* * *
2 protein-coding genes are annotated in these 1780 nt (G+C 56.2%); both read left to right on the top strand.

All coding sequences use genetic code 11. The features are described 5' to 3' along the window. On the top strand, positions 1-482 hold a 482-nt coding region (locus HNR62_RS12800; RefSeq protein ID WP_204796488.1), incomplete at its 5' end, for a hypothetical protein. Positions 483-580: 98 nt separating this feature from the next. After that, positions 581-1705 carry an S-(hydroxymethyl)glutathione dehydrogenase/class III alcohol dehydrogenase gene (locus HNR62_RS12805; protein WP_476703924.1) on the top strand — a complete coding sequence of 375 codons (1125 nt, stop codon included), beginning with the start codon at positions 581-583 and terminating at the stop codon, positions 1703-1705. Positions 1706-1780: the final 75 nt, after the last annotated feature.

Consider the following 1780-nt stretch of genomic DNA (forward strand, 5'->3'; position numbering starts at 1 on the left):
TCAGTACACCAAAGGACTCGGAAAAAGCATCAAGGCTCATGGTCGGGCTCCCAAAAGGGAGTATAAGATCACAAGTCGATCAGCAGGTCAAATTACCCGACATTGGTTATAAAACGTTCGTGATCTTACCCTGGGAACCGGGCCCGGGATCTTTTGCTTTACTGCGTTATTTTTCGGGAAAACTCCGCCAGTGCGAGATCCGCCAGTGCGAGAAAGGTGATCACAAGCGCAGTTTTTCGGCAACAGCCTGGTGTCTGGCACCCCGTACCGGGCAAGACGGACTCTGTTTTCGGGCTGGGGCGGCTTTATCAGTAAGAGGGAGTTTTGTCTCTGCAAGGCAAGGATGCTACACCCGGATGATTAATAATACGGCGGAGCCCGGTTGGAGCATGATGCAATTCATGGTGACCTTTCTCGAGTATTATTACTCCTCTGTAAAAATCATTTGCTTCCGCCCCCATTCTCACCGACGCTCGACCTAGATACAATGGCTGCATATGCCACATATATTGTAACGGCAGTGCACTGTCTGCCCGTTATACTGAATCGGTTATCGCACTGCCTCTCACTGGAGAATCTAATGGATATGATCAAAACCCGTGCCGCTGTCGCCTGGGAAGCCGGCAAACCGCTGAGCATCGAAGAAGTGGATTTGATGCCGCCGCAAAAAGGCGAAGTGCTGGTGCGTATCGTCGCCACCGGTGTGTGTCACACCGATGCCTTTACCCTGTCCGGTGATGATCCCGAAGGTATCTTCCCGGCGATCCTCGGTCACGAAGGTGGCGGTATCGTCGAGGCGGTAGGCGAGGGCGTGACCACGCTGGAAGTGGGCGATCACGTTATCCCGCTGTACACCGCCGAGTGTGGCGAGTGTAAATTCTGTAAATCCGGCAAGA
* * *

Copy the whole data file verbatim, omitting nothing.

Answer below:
2 protein-coding genes are annotated in these 1780 nt (G+C 56.2%); both read left to right on the top strand.

All coding sequences use genetic code 11. The features are described 5' to 3' along the window. On the top strand, positions 1-482 hold a 482-nt coding region (locus HNR62_RS12800; RefSeq protein ID WP_204796488.1), incomplete at its 5' end, for a hypothetical protein. Positions 483-580: 98 nt separating this feature from the next. After that, positions 581-1705 carry an S-(hydroxymethyl)glutathione dehydrogenase/class III alcohol dehydrogenase gene (locus HNR62_RS12805; protein WP_476703924.1) on the top strand — a complete coding sequence of 375 codons (1125 nt, stop codon included), beginning with the start codon at positions 581-583 and terminating at the stop codon, positions 1703-1705. Positions 1706-1780: the final 75 nt, after the last annotated feature.

Consider the following 1780-nt stretch of genomic DNA (forward strand, 5'->3'; position numbering starts at 1 on the left):
TCAGTACACCAAAGGACTCGGAAAAAGCATCAAGGCTCATGGTCGGGCTCCCAAAAGGGAGTATAAGATCACAAGTCGATCAGCAGGTCAAATTACCCGACATTGGTTATAAAACGTTCGTGATCTTACCCTGGGAACCGGGCCCGGGATCTTTTGCTTTACTGCGTTATTTTTCGGGAAAACTCCGCCAGTGCGAGATCCGCCAGTGCGAGAAAGGTGATCACAAGCGCAGTTTTTCGGCAACAGCCTGGTGTCTGGCACCCCGTACCGGGCAAGACGGACTCTGTTTTCGGGCTGGGGCGGCTTTATCAGTAAGAGGGAGTTTTGTCTCTGCAAGGCAAGGATGCTACACCCGGATGATTAATAATACGGCGGAGCCCGGTTGGAGCATGATGCAATTCATGGTGACCTTTCTCGAGTATTATTACTCCTCTGTAAAAATCATTTGCTTCCGCCCCCATTCTCACCGACGCTCGACCTAGATACAATGGCTGCATATGCCACATATATTGTAACGGCAGTGCACTGTCTGCCCGTTATACTGAATCGGTTATCGCACTGCCTCTCACTGGAGAATCTAATGGATATGATCAAAACCCGTGCCGCTGTCGCCTGGGAAGCCGGCAAACCGCTGAGCATCGAAGAAGTGGATTTGATGCCGCCGCAAAAAGGCGAAGTGCTGGTGCGTATCGTCGCCACCGGTGTGTGTCACACCGATGCCTTTACCCTGTCCGGTGATGATCCCGAAGGTATCTTCCCGGCGATCCTCGGTCACGAAGGTGGCGGTATCGTCGAGGCGGTAGGCGAGGGCGTGACCACGCTGGAAGTGGGCGATCACGTTATCCCGCTGTACACCGCCGAGTGTGGCGAGTGTAAATTCTGTAAATCCGGCAAGA